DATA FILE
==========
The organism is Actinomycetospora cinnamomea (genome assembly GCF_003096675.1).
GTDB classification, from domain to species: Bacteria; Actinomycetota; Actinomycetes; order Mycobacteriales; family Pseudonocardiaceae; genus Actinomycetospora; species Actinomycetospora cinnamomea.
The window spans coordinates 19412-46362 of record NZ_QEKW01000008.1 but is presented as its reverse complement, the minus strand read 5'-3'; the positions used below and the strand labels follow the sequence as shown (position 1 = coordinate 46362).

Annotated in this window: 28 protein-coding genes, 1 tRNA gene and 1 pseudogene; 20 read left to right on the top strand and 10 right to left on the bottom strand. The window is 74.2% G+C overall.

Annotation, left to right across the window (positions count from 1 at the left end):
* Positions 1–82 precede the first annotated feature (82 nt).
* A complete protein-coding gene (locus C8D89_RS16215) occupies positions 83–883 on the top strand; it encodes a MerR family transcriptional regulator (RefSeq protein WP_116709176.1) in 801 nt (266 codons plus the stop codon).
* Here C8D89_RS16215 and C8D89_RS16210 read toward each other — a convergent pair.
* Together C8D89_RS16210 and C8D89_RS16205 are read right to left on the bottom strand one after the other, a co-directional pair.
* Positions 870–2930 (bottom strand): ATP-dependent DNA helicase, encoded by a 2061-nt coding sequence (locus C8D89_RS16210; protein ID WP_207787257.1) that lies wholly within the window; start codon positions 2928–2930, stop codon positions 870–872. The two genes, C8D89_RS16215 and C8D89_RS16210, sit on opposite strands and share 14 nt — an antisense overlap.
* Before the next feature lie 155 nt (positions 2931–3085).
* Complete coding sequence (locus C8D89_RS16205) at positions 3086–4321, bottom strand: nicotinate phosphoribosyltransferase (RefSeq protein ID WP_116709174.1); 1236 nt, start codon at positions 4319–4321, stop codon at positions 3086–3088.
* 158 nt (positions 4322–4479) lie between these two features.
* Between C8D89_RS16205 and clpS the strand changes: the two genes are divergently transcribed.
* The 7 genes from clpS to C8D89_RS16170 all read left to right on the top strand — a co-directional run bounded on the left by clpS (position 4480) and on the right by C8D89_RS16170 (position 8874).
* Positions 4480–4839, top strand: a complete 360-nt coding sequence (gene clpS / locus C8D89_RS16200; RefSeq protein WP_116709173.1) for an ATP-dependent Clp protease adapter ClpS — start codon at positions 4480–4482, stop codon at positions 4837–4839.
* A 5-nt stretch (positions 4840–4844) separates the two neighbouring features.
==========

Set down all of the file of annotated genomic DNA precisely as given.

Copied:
The organism is Actinomycetospora cinnamomea (genome assembly GCF_003096675.1).
GTDB classification, from domain to species: Bacteria; Actinomycetota; Actinomycetes; order Mycobacteriales; family Pseudonocardiaceae; genus Actinomycetospora; species Actinomycetospora cinnamomea.
The window spans coordinates 19412-46362 of record NZ_QEKW01000008.1 but is presented as its reverse complement, the minus strand read 5'-3'; the positions used below and the strand labels follow the sequence as shown (position 1 = coordinate 46362).

Annotated in this window: 28 protein-coding genes, 1 tRNA gene and 1 pseudogene; 20 read left to right on the top strand and 10 right to left on the bottom strand. The window is 74.2% G+C overall.

Annotation, left to right across the window (positions count from 1 at the left end):
* Positions 1–82 precede the first annotated feature (82 nt).
* A complete protein-coding gene (locus C8D89_RS16215) occupies positions 83–883 on the top strand; it encodes a MerR family transcriptional regulator (RefSeq protein WP_116709176.1) in 801 nt (266 codons plus the stop codon).
* Here C8D89_RS16215 and C8D89_RS16210 read toward each other — a convergent pair.
* Together C8D89_RS16210 and C8D89_RS16205 are read right to left on the bottom strand one after the other, a co-directional pair.
* Positions 870–2930 (bottom strand): ATP-dependent DNA helicase, encoded by a 2061-nt coding sequence (locus C8D89_RS16210; protein ID WP_207787257.1) that lies wholly within the window; start codon positions 2928–2930, stop codon positions 870–872. The two genes, C8D89_RS16215 and C8D89_RS16210, sit on opposite strands and share 14 nt — an antisense overlap.
* Before the next feature lie 155 nt (positions 2931–3085).
* Complete coding sequence (locus C8D89_RS16205) at positions 3086–4321, bottom strand: nicotinate phosphoribosyltransferase (RefSeq protein ID WP_116709174.1); 1236 nt, start codon at positions 4319–4321, stop codon at positions 3086–3088.
* 158 nt (positions 4322–4479) lie between these two features.
* Between C8D89_RS16205 and clpS the strand changes: the two genes are divergently transcribed.
* The 7 genes from clpS to C8D89_RS16170 all read left to right on the top strand — a co-directional run bounded on the left by clpS (position 4480) and on the right by C8D89_RS16170 (position 8874).
* Positions 4480–4839, top strand: a complete 360-nt coding sequence (gene clpS / locus C8D89_RS16200; RefSeq protein WP_116709173.1) for an ATP-dependent Clp protease adapter ClpS — start codon at positions 4480–4482, stop codon at positions 4837–4839.
* A 5-nt stretch (positions 4840–4844) separates the two neighbouring features.